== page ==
- There are quotes in this book from SO MANY OTHER MUSICIANS about the band King’s X and how they influenced them, it is really astonishing. This band was loved by so many musicians and influenced so many on how they create their art, that you will finish the book and say what every other King’s X fan has said hundreds of times: How are they not one of the biggest bands on earth???
- It details how this band year after year kept hitting it out of the park musically, but never got any credit or breaks needed to hit the big leagues.
Greg does a wonderful job sitting down with the boys and pulling out information on each song, each album and each moment in time the album came out. It details how horrible this bands luck has been. How they had a chance to grasp the golden ring and only to have someone tell them not to (Goldilox single) or they grabbed it and dropped it or it was just ripped from their hands. King’s X is the a-typical definition of “If we didn’t have bad luck, we wouldn’t have any luck at all.”
King’s X is summed up in one story. Luck into playing the headlining slot on the first night of Woodstock 2. 300,000 people rocked the fuck out to a massive live performance. Millions watching on MTV around the world, meaning millions tapped into the Groove Machine. Then, going on Jon Stewart’s late night show days later. Exposure like no band ever. Critics raving calling it the performance of Woodstock. The world is theirs for the taking… After all that, it led to nothing. Not a single bump in album sales. 350 albums sold that week after all that. How does that even happen? What the fuck, seriously?
Jon Stewart knew the greatness of King’s X back in 1994
That is King’s X to a T.
Those stories and more are in this book. It is painful at times to read on all the bad luck this band has had put on them or created on their own. But then again, it is uplifting to see the boys continue on and create amazing music after being hit time and time again.
If you are not a King’s X fan, the book takes your through the life and times of a band that has endured the test of time while living paycheck to paycheck (or less) all the while the people that were so influenced by them were making millions. This is an underdog story that anyone would like to read.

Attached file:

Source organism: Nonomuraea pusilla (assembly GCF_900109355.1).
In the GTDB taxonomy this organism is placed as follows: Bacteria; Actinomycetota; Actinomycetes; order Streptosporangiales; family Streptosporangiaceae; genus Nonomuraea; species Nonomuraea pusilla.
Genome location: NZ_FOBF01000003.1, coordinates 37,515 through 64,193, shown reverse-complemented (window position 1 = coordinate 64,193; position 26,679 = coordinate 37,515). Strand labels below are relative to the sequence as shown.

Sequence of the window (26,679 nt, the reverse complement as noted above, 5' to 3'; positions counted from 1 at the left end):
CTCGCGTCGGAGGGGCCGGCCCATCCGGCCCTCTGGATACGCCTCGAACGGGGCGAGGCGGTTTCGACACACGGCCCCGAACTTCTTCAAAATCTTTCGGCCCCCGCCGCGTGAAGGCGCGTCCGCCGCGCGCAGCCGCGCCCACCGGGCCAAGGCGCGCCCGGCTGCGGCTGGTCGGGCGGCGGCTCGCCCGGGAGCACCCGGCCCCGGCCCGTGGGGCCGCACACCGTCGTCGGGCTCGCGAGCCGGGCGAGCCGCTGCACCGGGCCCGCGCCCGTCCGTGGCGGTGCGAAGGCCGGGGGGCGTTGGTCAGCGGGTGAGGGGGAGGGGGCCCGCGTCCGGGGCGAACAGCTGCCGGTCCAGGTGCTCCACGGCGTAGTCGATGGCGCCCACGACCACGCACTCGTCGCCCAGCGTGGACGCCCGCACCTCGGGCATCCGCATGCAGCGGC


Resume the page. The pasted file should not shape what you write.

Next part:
If you are a King’s X fan, this is a must read. Even though the typical King’s X fan knows a ton about them, there are still some details you may not know and appreciate reading about. It is also a great way to flash back to those songs and albums and listen along as you read. For the last week, I have been playing song after song by King’s X while reading.
If you are not a King’s X fan but a music fan, this is a good read to look into the life and times of a band in a very detailed way. From how bands get signed to how they get let go, forgotten, and cast away due to the slightest glitch in the system.
Your mission, if you are willing to take it, is go on over to Amazon.com (or other favorite book store) and purchase Greg’s book, along with a King’s X album. If you want to go the path that I took, pick up Out Of The Silent Planet. 31 years old and could be released today and it will still be fresh. The band’s music is timeless. Or go with what many in the music industry consider one of the greatest albums of all time, Gretchen Goes to Nebraska.
Thanks to Greg for writing this book. As a fellow King’s X Fanboy (Bry who?), it is always great to hear from another fan of the band, and to have an official bio for the band we love is way cool.
Maybe this is the year for King’s X? If there is truly a new King’s X album coming this year, those quoted in this book need to stand up and sing their praises. Shout it from the rooftops. This book would be a perfect compliment to the new album when it finally does arrive.
“What is this that gives me hope in the middle of the night?” Makes me run to you? What is this, that lights my way through the hours of the day? Tell me that it’s you!”
Faith, Hope and Love,